T-Mobile CEO John Legere, which led a number of news outlets to pick up the story. In response to this claim, the two carriers were quick to deny any Netflix content throttling on their end. With their response, Legere has been put on a tight corner as it seemed like he obtained misinformation from his source. Taking a deeper look at it though, the situation is a bit more complex. While what Legere said was technically true, it still doesn't mean the two carriers were throttling Netflix content. Just take a look at this deeper analysis into the situation.
So does AT&T and Verizon throttle content from Netflix at all?
In the most basic sense of the word, no. Both AT&T and Verizon are not taking any active role on how Netflix content is delivered to their mobile networks. When Legere made his claim on the issue, he said that:
And the duopoly is actually delivering your Netflix content at 360p. I'll bet you didn't know that. Go check; it's true.AT&T and Verizon have denied actively throttling content to their users. In fact, they haven't been doing anything to affect how content from Netflix is delivered.
That brings us to the next question: then who is throttling Netflix content at 360p on AT&T and Verizon?
Ever since this hullabaloo broke, Netflix has admitted that it is partly to blame for streaming content at low speeds. The reason behind this was because they believed that the two networks were no longer offering unlimited data plans to their customers.
An official statement from Netflix states that:
We believe restrictive data caps are bad for consumers and the Internet in general, creating a dilemma for those who increasingly rely on their mobile devices for entertainment, work and more. So in an effort to protect our members from overage charges when they exceed mobile data caps, our default bitrate for viewing over mobile networks has been capped globally at 600 kilobits per second.Based on the statement released by Netflix, subscribers under AT&T and Verizon will only see 600 Kbps stream quality caps on Netflix, which is why video content is streamed at 360p.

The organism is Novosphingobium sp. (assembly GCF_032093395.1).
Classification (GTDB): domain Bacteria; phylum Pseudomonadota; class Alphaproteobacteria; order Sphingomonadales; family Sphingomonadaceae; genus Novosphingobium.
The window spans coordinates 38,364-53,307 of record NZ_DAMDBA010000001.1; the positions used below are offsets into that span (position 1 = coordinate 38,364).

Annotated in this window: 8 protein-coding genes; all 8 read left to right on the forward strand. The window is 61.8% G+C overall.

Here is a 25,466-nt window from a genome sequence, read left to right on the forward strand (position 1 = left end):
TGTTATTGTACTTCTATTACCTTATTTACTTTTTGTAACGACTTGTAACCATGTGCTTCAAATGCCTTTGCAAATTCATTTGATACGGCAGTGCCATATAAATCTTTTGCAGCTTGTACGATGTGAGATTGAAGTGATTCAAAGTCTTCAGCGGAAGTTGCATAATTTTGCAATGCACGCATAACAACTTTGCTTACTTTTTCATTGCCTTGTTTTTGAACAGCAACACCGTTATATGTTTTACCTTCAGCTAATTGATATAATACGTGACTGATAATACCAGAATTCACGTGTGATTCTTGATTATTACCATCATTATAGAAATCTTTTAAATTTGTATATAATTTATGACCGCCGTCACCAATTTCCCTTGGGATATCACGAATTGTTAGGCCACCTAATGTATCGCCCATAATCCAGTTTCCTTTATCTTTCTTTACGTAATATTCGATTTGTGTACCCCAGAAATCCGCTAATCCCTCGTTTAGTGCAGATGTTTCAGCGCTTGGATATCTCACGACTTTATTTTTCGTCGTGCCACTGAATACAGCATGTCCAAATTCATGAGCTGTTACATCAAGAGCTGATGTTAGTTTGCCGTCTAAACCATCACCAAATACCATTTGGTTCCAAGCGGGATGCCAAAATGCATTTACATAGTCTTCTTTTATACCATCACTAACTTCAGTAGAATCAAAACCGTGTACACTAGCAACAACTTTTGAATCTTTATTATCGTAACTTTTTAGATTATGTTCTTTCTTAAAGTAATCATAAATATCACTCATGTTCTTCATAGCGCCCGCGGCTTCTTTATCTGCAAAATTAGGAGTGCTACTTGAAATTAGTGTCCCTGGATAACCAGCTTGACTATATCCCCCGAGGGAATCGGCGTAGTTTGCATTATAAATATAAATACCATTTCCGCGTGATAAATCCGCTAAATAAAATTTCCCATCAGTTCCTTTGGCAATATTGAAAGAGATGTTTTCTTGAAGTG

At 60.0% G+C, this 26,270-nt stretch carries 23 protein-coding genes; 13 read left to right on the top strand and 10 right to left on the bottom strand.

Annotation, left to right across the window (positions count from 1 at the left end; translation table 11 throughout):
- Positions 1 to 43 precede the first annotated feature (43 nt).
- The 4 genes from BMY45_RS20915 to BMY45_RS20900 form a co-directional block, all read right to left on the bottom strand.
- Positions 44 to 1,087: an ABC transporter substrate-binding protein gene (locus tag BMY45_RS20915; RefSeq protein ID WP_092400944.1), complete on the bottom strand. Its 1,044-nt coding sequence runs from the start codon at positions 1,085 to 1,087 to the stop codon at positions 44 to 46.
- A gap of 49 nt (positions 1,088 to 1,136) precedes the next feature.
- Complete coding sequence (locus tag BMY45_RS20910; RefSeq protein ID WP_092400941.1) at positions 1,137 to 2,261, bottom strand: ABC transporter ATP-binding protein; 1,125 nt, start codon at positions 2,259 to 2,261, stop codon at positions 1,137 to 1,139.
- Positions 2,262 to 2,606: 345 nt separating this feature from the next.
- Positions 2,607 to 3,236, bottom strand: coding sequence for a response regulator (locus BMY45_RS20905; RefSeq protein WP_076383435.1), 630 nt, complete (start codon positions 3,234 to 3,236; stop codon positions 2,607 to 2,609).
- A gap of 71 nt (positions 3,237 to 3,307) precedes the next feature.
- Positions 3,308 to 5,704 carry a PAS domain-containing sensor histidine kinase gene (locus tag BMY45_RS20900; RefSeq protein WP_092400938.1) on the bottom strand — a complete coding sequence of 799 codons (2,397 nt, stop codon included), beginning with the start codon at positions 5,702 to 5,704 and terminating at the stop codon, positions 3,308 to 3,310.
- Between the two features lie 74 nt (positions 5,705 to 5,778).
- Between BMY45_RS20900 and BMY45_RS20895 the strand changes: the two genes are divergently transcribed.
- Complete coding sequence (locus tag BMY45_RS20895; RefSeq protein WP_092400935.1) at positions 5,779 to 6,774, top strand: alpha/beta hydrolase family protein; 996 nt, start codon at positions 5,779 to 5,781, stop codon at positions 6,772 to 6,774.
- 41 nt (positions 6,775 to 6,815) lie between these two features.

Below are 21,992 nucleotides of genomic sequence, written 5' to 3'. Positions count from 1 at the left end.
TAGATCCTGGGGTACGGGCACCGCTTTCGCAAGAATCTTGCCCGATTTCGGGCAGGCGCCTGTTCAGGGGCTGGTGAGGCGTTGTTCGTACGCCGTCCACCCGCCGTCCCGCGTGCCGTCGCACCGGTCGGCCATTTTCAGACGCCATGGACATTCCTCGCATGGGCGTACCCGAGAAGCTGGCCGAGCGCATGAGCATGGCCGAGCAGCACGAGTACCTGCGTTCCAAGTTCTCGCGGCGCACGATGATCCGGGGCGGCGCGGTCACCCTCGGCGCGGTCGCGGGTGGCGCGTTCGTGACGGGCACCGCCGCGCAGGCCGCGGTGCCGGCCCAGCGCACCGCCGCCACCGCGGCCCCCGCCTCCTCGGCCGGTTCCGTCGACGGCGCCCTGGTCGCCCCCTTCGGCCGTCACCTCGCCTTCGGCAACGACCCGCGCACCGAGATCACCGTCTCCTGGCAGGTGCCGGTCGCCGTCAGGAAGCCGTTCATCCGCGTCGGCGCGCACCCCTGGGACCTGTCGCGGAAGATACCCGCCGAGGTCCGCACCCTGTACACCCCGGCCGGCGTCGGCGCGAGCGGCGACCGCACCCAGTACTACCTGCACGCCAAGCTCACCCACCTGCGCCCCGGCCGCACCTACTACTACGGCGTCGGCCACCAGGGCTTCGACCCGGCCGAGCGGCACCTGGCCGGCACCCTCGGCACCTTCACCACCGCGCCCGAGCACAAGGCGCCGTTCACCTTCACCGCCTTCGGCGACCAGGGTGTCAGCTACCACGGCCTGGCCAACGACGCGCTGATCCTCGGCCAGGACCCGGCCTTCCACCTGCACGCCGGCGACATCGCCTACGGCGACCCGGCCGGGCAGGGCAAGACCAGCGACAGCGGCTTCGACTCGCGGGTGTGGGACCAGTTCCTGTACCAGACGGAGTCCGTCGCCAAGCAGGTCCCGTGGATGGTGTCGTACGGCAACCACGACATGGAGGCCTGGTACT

How about on other carriers?
When asked about throttling to other carriers, Netflix says that it does not throttle video streams viewed by Sprint or T-Mobile customers. The reason behind this is because Netflix considers these two companies to have a more consumer-friendly policy when it comes to mobile data caps, referring to the unlimited data plans offered by the carriers.
So does this mean Netflix will continue throttling content on AT&T and Verizon customers?
Technically, Netflix says no. They are currently working on a mobile data saver toggle for their Android app. When the toggle is already available, Netflix will no longer throttle content based on network. Netflix promises that this new data saver feature will give their users more control on how they want to use their data when using their mobile device to stream content. The toggle will allow them to stream more video on a smaller data plan or opt to increase their video quality if they already have a higher data plan. The data saver toggle is set to roll out to devices sometime in May so this means that before it gets released, subscribers on AT&T and Verizon may still experience 360p as the maximum video quality for streaming Netflix content on their devices.